Morning Report - News from Oct. 24, 1998



‘Armageddon’ Alive: Russia’s State Cinematography Committee on Friday defended its decision not to ban “Armageddon,” starring Bruce Willis, which a parliamentary deputy has called anti-Russian. In the hit summer movie, in which Willis’ character saves the Earth from collision with a giant asteroid, a dilapidated Russian space station explodes because of a leaky pipe. And a very eccentric Russian cosmonaut, who wears a fur hat in space, repairs computers by hitting them with a huge wrench. The State Duma, parliament’s lower house, voted Oct. 9 to demand an explanation from the cinematography committee after Alexei Mitrofanov, a deputy from the ultra-nationalist Liberal Democratic Party, said the film mocked Russian technology. Committee head Armen Medvedev said in a written reply that authorities could interfere with creative work only in cases of “propaganda to war, destruction and cruelty; racial, national, religious, class or other intolerance or exclusivity; or pornography.” He added that the Russian cosmonaut, through “goodness, willingness for self-sacrifice, resourcefulness and manfulness, more than once saves the American crew and the entire world.” Some changes were made in the Russian-language dialogue of the officially released dubbed version of the film, but Mitrofanov was not appeased.


Score One for Arthur Miller: In a British survey, attempting to identify the most significant English-language plays of the 20th century, America’s Arthur Miller received more votes than any other writer, and Samuel Beckett’s “Waiting for Godot” received more than any other play. Miller’s “Death of a Salesman” placed second in the survey by England’s Royal National Theatre of more than 800 theater professionals and journalists. The rest of the Top 10, in order: Tennessee Williams’ “A Streetcar Named Desire,” John Osborne’s “Look Back in Anger,” Eugene O’Neill’s “Long Day’s Journey Into Night,” Miller’s “The Crucible,” a tie between Noel Coward’s “Private Lives” and Tom Stoppard’s “Rosencrantz and Guildenstern Are Dead” and a tie between Tony Kushner’s “Angels in America” and Harold Pinter’s “The Caretaker.” Despite the American presence at the top of the list, only 19 of the top 100 were by Americans.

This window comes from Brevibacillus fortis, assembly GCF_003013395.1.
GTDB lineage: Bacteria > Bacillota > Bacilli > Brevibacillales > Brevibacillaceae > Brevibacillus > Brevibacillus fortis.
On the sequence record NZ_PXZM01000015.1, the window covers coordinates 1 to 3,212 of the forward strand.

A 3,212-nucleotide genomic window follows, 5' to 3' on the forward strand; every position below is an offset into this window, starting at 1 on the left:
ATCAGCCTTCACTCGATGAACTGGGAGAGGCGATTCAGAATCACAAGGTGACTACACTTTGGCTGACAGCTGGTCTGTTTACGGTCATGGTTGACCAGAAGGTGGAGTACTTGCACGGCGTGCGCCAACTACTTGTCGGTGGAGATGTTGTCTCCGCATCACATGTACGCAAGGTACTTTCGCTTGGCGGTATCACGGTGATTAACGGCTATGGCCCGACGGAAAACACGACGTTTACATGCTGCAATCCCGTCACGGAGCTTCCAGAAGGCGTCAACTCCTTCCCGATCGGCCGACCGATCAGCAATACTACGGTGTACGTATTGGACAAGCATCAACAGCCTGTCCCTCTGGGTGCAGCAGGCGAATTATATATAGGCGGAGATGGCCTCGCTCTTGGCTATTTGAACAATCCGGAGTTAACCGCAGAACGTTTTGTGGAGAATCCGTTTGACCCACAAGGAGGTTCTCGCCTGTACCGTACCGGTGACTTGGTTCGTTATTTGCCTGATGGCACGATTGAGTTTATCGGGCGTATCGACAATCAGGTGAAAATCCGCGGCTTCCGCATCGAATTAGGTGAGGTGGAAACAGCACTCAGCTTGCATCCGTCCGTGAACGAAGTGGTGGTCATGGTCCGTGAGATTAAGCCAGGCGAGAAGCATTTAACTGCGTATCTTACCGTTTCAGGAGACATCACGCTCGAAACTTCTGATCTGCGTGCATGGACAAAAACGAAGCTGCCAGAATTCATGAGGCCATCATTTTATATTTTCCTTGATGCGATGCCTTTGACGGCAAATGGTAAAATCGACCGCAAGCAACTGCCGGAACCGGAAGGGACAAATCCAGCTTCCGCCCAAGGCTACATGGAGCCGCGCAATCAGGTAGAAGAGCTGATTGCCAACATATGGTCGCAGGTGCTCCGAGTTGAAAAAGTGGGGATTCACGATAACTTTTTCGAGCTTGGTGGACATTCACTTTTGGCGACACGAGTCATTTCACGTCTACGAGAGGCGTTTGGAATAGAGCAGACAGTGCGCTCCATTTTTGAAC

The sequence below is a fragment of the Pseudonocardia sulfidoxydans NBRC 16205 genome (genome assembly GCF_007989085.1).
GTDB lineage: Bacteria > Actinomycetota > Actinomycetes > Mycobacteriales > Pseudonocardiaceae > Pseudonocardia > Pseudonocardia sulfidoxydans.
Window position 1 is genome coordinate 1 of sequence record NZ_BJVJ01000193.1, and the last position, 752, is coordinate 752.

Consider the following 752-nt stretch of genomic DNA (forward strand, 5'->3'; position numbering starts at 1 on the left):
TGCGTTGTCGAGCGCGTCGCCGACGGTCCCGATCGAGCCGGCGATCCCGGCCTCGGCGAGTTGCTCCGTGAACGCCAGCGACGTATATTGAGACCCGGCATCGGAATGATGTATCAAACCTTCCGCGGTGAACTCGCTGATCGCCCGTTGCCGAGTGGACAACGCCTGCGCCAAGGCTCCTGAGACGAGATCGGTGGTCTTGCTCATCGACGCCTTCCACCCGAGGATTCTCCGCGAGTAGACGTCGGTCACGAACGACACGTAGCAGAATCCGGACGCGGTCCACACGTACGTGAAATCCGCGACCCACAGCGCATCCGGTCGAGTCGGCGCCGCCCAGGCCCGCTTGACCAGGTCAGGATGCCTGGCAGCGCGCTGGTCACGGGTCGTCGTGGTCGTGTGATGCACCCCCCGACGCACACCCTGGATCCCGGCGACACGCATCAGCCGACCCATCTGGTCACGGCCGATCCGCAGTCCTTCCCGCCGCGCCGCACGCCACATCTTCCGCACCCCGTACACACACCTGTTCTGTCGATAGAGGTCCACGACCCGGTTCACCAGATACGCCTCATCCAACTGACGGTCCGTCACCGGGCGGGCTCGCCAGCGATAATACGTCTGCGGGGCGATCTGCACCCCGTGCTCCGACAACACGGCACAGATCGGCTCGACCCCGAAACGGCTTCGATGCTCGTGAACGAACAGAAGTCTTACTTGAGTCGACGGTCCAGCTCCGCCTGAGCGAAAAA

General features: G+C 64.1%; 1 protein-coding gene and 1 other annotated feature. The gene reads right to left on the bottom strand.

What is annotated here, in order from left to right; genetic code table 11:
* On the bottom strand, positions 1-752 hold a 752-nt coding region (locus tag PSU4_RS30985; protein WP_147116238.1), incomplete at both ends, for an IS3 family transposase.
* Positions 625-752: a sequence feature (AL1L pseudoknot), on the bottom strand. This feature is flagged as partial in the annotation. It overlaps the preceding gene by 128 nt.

‘Early’ Criticism: A Los Angeles Asian American group has criticized CBS for including a racial slur in the fall season’s first episode of “Early Edition.” The Media Action Network for Asian Americans said it was offended by the word “Chinaman” used by angry neighbors against a Chinese American grocer--played by George Takei, better known as Lt. Sulu in the original “Star Trek” series. “To allow the unchallenged use of this term . . . is inexcusable,” group co-founder Guy Aoki wrote to CBS. “The message to viewers is that ‘Chinaman’ is an acceptable term that can be used to refer to people of Chinese descent.” The episode aired Sept. 26. Media Acts wants the word edited out of future broadcasts. CBS spokesman Chris Ender said he didn’t know if the network would change the episode: “The character who used the term in the episode was clearly portrayed as ignorant by presenting him in an unflattering manner. We believed it was clear that such behavior was inappropriate.”